As you embark on the journey of selling your business, your goal is to get the most value for your company in order to position yourself for whatever path you decide to take post-sale. But the value of your business relies on several factors, some of which you simply can’t control (the economy comes to mind).
Rather than gripe about those factors, why not focus on the areas you can influence? Here’s how you can actively increase the value of your business leading up to your sale.
Make your financials speak to top-dollar bidders
It’s not uncommon to find financial statements that offer only high-level information. However, if you want to attract top-dollar bidders, you have to focus in a little closer on the numbers.
For example, your statements should do more than state the amount of money you made. While that number is significant, perhaps more valuable is how you made the money. By focusing on the how, you can show investors the factors that are driving profit.
You also should consider having an independent audit performed by a CPA. In fact, even if selling your business isn’t on your radar, you should have annual financial reviews performed to spot underlying issues before they become intrusive obstacles. As far as financial reviews are concerned, nothing is more respected as a third-party audit. Yes, these audits are expensive, but they’ll certainly make your company far more attractive to blue-chip bidders.
We also suggest you create non-GAAP reports that include inventory turns, days receivable and days payable. What these reports do is demonstrate to the buyer that you’re making a concerted effort to dissect the metrics that determine profitability (rather than just sustainability). In other words, your business will be more attractive to buyers if you make your business more turnkey before attempting to sell.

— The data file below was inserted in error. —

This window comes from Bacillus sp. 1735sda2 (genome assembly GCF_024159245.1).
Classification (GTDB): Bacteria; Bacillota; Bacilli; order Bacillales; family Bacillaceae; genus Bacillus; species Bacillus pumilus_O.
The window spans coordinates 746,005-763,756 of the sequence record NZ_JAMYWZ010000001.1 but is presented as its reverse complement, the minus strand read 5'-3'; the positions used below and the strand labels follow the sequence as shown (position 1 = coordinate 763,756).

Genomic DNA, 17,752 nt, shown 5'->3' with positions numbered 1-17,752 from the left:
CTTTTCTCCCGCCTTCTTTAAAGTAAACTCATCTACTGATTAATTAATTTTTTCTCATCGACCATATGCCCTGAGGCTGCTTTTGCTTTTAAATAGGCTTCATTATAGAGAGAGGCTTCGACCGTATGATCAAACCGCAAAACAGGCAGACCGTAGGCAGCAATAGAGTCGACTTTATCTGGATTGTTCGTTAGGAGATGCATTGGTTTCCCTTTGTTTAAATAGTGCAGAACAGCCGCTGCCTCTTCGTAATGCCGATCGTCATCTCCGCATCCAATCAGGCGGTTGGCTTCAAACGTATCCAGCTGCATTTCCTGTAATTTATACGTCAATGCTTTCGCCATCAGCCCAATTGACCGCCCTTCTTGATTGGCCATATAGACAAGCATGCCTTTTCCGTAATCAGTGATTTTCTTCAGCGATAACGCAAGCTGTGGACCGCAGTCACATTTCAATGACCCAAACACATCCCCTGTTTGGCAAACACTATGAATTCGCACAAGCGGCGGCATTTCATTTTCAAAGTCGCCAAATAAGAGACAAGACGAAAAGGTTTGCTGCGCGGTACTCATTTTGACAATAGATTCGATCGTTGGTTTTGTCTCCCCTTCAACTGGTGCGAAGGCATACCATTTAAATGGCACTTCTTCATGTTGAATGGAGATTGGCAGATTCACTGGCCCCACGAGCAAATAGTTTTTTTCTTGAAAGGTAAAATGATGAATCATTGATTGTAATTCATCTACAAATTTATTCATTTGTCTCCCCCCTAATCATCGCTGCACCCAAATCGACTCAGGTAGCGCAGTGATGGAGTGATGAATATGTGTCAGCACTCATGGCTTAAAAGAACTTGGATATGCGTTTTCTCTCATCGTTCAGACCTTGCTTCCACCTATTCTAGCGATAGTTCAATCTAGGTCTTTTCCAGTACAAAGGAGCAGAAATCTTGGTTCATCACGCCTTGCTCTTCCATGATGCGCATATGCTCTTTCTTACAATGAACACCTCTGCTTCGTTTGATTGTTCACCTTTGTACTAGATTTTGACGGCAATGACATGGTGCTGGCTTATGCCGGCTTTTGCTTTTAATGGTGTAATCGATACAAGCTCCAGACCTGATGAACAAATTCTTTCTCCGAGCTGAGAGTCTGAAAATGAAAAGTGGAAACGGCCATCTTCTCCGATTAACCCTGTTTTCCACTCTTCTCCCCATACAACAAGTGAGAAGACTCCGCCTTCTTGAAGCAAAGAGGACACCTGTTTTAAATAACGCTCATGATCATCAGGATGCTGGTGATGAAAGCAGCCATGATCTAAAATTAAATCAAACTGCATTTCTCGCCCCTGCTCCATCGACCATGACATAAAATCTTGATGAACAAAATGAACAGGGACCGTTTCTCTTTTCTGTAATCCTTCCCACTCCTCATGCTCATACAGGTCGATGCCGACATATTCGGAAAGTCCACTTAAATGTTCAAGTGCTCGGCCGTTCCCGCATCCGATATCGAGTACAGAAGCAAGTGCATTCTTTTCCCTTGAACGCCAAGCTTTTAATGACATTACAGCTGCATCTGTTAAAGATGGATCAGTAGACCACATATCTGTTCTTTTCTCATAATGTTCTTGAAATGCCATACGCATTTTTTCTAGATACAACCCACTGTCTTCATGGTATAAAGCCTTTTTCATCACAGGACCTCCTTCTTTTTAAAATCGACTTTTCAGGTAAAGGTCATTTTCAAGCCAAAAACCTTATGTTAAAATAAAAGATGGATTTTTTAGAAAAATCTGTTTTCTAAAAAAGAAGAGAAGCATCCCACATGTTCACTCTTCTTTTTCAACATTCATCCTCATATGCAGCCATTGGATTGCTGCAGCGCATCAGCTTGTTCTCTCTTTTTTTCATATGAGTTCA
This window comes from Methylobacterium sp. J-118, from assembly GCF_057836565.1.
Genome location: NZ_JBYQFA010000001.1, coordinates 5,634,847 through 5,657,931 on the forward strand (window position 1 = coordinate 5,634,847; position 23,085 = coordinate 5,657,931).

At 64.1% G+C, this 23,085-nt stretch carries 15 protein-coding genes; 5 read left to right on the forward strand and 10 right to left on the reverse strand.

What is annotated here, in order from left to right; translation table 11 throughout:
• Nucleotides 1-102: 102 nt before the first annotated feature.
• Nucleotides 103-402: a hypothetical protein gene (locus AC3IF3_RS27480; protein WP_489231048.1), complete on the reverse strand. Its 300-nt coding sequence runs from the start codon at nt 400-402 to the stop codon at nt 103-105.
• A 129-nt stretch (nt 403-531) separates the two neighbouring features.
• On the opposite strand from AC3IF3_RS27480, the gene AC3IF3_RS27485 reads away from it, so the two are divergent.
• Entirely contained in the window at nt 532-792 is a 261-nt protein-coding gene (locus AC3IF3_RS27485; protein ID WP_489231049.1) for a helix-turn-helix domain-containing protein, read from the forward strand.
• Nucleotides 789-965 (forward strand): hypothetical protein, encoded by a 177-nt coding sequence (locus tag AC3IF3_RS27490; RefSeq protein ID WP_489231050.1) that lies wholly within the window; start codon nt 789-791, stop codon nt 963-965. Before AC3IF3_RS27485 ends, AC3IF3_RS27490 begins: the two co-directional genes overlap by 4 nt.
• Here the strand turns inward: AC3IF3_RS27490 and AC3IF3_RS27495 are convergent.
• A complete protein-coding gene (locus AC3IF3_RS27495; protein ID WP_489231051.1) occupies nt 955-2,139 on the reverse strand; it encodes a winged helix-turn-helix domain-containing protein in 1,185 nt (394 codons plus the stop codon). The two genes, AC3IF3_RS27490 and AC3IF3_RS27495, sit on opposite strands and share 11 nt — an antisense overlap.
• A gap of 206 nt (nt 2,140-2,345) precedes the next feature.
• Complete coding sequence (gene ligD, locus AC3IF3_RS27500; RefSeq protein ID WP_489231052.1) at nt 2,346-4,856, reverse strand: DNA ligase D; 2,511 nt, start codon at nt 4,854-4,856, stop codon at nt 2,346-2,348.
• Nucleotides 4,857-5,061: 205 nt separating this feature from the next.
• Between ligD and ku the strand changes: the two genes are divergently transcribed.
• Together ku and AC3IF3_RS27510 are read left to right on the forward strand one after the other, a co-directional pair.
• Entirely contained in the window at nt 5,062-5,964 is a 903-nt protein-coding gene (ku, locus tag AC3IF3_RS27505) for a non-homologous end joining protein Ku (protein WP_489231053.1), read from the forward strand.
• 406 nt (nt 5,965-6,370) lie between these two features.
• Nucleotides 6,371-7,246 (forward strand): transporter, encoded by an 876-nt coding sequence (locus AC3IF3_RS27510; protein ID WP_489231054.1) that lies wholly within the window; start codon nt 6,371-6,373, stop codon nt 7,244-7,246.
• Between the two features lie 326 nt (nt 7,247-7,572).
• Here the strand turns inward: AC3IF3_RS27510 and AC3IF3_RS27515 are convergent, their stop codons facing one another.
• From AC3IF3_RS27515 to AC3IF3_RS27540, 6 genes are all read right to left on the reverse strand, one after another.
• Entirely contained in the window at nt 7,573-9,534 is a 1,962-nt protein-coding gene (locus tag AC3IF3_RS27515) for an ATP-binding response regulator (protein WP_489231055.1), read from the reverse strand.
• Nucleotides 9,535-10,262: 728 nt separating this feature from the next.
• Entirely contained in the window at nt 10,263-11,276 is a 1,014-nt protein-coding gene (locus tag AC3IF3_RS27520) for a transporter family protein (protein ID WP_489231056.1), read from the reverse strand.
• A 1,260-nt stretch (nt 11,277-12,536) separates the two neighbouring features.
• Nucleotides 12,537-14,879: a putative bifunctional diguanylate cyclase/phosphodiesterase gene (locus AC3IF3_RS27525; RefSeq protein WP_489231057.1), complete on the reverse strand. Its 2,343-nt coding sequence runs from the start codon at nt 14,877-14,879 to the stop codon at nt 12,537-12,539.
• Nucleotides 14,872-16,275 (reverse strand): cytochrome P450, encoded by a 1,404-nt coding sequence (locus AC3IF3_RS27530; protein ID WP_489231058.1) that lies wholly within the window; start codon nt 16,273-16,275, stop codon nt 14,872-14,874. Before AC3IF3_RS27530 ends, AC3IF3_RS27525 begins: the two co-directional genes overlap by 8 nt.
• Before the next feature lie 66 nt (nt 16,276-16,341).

Address any existing customer concentration issues
Customer concentration is when your business earns more than 20% of its revenue from one customer. This does not bode well for future potential earnings, as the risk of losing this customer (and a significant part of the company’s revenue) is far too high.
Righting this ship can take years, which is why it’s absolutely important that you address these issues early on. If, however, you find you don’t have time to fix the issue (as you’re selling your business in the near future), have no fear. Buyers are willing to invest in companies with customer concentration issues. Just understand that this may lower your valuation.
Assemble a solid management team
This is particularly important if the owner is transitioning out of the business. The business should not be dependent on the owner’s personality or customer relationships. To avoid this, assemble a management team that will have the power to make decisions and systematize the day-to-day operations. That way there are fewer hiccups as the owner transitions out.
Consider your contracts and compliance practices
If your business has long-term contracts with customers or suppliers, make sure that these contracts can be reassigned to the purchaser of your company. Also, ensure that you’re adhering to all regulations (think HR and OSHA compliance). Keep in mind that all buyers will require at least a clean Phase 1 Environmental Study by a third party.
Create a strategic plan for growth
Any buyer wants to know that their investment is well positioned for future growth. A strategic plan for growth can reduce the buyer’s risk, which, as a result, can increase your company’s value.
Get an outside view of the steps you need to take
One of the most difficult parts of selling your business is taking a step back to determine what steps are needed to increase your company’s value. Developing an unbiased view can be a real challenge for an owner who’s been associated with his or her business for a significant period of time. That’s where an investment banker comes into play. Investment bankers can offer you a different look into how best to position your business for sale.